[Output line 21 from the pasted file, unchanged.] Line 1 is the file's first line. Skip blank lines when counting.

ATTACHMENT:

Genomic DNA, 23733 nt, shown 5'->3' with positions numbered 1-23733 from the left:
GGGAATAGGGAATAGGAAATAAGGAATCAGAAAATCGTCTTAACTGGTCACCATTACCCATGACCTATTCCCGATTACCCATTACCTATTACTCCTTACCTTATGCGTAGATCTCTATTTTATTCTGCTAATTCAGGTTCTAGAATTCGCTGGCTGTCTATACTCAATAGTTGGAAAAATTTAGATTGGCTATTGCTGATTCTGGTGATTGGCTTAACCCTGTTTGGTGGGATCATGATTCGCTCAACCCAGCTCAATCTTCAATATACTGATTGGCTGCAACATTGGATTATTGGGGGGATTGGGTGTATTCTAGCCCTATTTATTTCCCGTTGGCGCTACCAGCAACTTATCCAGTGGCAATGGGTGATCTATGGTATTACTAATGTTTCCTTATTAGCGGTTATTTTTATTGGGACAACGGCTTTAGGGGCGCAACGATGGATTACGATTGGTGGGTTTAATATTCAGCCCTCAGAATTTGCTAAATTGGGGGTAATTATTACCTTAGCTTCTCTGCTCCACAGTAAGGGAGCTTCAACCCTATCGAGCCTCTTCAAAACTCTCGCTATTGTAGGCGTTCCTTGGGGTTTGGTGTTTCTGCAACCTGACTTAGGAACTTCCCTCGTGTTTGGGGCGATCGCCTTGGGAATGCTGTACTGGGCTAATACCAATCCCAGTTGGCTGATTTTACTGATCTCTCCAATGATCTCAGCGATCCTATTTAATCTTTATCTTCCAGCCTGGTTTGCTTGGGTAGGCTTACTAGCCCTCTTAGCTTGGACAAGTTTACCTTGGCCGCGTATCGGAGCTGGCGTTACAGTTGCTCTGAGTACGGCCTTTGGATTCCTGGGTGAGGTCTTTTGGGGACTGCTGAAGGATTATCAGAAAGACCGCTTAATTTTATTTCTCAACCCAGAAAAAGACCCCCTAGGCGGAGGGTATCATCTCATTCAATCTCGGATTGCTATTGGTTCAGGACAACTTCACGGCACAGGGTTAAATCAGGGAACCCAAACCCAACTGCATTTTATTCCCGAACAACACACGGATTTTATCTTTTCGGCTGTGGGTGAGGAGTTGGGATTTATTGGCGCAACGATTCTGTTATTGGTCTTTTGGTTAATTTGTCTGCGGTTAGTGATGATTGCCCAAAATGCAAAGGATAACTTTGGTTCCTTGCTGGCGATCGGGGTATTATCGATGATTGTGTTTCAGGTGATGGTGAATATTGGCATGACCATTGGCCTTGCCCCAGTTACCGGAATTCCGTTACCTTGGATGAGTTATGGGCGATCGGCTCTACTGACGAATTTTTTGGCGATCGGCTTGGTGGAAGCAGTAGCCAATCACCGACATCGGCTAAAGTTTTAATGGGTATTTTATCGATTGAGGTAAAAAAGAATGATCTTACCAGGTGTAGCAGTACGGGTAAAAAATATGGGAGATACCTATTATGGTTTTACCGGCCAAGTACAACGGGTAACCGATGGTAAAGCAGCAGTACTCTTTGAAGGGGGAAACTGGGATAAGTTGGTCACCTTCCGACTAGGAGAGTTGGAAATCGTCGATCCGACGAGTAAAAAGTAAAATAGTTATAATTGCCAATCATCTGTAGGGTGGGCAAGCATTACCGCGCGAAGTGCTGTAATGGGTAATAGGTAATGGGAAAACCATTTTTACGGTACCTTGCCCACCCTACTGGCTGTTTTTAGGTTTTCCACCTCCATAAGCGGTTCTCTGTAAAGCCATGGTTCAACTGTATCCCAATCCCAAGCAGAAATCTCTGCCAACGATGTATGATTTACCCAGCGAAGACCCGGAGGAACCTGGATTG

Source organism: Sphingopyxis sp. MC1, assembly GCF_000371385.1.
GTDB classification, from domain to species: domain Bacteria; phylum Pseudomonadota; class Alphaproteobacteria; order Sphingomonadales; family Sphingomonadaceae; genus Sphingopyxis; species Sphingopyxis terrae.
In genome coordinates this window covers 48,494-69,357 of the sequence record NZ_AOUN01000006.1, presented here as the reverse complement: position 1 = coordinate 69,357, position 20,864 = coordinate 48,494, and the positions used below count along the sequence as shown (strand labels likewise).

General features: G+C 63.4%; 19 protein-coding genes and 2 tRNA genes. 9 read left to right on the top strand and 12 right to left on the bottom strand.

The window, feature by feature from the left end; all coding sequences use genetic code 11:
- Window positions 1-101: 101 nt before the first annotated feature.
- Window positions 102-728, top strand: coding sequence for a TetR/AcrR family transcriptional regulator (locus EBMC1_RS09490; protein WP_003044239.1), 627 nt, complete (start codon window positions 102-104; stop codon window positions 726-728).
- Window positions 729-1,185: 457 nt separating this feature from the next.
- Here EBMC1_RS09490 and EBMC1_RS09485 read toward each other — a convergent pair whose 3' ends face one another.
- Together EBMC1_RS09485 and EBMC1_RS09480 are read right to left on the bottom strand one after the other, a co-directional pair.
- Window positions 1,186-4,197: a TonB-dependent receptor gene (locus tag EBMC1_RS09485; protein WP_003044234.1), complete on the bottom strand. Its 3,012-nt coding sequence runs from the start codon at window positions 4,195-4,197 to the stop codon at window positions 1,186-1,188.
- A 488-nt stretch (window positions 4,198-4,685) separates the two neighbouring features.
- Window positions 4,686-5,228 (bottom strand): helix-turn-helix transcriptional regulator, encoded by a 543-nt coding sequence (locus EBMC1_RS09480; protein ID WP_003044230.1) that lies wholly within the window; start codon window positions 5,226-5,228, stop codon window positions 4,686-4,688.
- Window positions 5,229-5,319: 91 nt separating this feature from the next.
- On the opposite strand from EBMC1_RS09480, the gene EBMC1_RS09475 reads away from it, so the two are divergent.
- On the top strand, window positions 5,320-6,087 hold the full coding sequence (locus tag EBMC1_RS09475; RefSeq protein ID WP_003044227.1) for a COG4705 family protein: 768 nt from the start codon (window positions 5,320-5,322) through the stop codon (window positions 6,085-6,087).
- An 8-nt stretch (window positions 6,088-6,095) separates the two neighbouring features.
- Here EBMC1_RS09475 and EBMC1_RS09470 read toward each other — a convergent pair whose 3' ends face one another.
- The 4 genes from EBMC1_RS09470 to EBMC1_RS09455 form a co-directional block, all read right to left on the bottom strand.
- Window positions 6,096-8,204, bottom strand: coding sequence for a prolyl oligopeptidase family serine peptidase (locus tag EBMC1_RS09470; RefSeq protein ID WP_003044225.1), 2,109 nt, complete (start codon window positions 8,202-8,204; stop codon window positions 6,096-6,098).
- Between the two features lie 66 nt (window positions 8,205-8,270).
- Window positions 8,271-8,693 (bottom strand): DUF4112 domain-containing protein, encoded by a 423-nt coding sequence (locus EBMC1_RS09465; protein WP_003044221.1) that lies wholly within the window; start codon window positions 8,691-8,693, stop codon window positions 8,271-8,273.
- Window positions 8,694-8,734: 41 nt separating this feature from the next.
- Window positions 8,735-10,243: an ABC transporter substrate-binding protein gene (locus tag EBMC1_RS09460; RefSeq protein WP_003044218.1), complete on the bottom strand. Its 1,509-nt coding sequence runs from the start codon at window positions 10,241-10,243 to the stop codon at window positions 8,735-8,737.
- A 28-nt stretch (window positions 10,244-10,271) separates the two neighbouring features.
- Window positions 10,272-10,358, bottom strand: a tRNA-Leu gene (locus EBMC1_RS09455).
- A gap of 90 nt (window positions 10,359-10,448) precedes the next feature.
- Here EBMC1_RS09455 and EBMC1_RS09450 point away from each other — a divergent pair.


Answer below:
- The 4 genes from EBMC1_RS09470 to EBMC1_RS09455 form a co-directional block, all read right to left on the bottom strand.